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Welsh Mountain Zoo granted extension to build new development after Covid delay

18 Aug 2022 3 minute read
A Sumatran Tiger at Welsh Mountain Zoo, Colwyn Bay. Picture by Denis Egan (CC BY 2.0).

Conwy councillors voted in favour of extending the period of planning permission for a new education and skills centre at the Welsh Mountain Zoo.

The new development will house a new alligator beach and tropical area, seven reptile exhibits, butterfly exhibit, and six species exhibits.

The plans also included a plant exhibit, two lecture rooms, two classrooms, WCs, service rooms, reptile and insect rooms, two offices, a keeper’s store, kitchen, mess, and a plant room.

The National Zoological Society of Wales was last given planning permission by Conwy County Council’s planning committee in December 2017.

But the planning application, which was originally granted in December 2017, was due to expire, following development delays caused by COVID.

The previous deadline for work to commence has now been extended from 29 January 2023, and developers now have an additional two years to start work.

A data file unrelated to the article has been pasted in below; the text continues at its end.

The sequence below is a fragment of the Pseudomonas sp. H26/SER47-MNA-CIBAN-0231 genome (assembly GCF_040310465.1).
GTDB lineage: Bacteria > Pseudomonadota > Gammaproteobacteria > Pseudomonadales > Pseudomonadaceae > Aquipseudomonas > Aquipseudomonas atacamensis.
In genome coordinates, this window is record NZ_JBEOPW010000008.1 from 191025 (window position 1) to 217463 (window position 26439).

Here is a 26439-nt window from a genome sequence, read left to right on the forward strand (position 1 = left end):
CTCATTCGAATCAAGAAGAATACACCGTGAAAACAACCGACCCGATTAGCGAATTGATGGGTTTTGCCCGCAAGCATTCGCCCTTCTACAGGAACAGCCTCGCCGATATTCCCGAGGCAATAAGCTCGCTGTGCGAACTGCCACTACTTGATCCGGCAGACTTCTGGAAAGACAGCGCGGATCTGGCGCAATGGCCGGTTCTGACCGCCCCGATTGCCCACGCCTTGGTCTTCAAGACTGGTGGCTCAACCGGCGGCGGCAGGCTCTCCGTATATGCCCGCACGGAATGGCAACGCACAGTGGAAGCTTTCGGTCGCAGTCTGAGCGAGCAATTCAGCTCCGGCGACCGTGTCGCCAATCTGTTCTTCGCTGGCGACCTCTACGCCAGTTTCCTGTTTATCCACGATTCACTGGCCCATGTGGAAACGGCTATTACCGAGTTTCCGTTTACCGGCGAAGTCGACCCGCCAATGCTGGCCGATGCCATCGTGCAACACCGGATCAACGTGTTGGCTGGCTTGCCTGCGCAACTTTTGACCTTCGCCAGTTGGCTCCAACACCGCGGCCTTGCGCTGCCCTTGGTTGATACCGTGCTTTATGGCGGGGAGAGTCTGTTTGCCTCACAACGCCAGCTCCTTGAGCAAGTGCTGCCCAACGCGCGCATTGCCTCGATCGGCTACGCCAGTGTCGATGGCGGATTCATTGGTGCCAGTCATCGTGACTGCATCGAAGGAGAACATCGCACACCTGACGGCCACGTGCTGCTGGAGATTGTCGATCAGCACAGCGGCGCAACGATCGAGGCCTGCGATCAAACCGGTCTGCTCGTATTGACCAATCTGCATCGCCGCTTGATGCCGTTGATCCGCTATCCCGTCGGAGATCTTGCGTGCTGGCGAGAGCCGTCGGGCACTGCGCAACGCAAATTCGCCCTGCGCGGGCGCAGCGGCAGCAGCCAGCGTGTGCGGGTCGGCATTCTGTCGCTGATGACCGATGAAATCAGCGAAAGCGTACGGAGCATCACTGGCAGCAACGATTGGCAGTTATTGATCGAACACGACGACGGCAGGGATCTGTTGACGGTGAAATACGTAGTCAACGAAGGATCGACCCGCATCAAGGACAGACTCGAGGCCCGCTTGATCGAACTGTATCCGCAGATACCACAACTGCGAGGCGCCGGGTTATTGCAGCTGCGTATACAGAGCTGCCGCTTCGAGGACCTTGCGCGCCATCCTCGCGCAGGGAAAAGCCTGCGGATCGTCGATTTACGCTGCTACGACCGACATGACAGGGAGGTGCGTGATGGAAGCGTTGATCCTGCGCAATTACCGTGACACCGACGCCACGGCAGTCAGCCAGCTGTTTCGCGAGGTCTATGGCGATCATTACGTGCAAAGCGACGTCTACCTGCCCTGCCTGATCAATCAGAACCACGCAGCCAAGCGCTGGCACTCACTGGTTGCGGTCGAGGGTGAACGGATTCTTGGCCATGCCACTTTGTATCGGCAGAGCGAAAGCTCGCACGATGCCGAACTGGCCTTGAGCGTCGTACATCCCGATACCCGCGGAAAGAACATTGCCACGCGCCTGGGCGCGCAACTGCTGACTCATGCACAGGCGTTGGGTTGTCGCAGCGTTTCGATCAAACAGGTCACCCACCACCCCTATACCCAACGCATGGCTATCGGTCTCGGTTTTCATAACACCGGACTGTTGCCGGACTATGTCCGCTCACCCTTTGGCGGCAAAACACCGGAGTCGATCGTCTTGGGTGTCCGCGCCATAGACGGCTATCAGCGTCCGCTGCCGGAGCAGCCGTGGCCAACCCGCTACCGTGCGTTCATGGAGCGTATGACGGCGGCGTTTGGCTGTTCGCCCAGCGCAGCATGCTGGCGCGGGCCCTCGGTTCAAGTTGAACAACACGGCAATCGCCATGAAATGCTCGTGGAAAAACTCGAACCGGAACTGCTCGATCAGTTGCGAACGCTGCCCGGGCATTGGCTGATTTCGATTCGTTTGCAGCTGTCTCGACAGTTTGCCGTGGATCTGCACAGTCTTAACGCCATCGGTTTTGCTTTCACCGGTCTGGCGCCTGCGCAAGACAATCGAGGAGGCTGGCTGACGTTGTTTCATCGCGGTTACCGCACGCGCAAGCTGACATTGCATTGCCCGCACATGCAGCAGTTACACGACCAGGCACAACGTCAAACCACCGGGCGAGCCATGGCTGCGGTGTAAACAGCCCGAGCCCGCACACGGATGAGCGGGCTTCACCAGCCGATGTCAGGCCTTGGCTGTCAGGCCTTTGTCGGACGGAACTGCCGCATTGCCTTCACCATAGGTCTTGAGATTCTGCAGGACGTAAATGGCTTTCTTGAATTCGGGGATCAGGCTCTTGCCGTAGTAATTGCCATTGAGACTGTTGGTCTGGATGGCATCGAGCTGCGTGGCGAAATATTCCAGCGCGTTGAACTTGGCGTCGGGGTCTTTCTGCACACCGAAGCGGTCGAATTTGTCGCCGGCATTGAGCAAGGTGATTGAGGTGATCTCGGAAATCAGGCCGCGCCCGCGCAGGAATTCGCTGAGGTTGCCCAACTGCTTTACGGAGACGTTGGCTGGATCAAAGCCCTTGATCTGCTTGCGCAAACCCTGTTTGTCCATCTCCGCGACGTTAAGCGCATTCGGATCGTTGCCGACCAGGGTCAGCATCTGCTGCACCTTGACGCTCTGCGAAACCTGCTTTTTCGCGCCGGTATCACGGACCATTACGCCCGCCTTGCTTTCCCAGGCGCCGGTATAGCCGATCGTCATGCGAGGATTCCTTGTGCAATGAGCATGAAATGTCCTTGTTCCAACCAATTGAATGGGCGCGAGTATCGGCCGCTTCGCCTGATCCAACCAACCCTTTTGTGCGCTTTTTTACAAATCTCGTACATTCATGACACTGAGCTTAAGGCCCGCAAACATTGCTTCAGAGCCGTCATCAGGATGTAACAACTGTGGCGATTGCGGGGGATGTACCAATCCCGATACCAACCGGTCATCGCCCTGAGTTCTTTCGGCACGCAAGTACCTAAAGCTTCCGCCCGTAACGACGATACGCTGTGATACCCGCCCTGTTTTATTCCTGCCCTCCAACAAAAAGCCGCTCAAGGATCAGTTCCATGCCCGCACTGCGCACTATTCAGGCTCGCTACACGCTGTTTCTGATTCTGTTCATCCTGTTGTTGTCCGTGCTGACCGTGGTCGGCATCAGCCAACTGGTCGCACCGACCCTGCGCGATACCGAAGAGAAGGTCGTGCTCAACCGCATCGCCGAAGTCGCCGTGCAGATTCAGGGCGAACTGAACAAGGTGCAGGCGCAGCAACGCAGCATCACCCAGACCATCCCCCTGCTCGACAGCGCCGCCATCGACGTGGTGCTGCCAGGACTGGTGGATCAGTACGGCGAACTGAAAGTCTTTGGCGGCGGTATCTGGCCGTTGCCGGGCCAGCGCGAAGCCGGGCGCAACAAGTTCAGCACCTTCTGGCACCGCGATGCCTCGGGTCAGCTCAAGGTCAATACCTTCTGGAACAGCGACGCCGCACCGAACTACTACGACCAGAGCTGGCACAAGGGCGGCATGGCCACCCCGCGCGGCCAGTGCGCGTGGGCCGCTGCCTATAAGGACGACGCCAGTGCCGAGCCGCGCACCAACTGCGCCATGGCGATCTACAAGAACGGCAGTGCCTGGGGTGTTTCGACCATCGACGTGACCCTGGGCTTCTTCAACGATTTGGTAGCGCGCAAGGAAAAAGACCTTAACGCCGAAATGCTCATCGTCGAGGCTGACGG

At a planning committee meeting, Cllr Nigel Smith proposed councillors voted in favour of backing officers’ recommendations to grant permission for the extension at the zoo in Upper Colwyn Bay.

The proposal was seconded by Cllr Ifor Lloyd, and the vote was unanimous.

Butterfly exhibit

In its supporting information provided to the council, the zoo explained why the project had been delayed.

The statement read: “It is unfortunate that the zoo hasn’t been able to resolve these issues previously, but this issue is due to the fact that we have only just come out of a two-year period of COVID and lockdowns/restrictions that have impacted during that period on the zoo’s costs and income, and with uncertainty through that period of time, resources had to be targeted to prioritise the animals and their welfare.

“Therefore the zoo was not able to direct resources to address the pre-commencement conditions (of previously agreed planning permission) during that period of time.

“However, now that we are through that two-year period and the zoo operation is back to normal, we intend to address the pre-commencement conditions ASAP and have already commenced work in that respect, but we are concerned that the five-year limit is looming.”

The skills centre has been planned for over a decade but was subject to a judicial review after planning consent was originally granted in April 2015.

As part of the plans, the existing alligator beach building would be retained and converted into a pump house and butterfly exhibit.

The pavilion on the southern boundary wall and the gateway and pillars to the northern boundary would also be retained.


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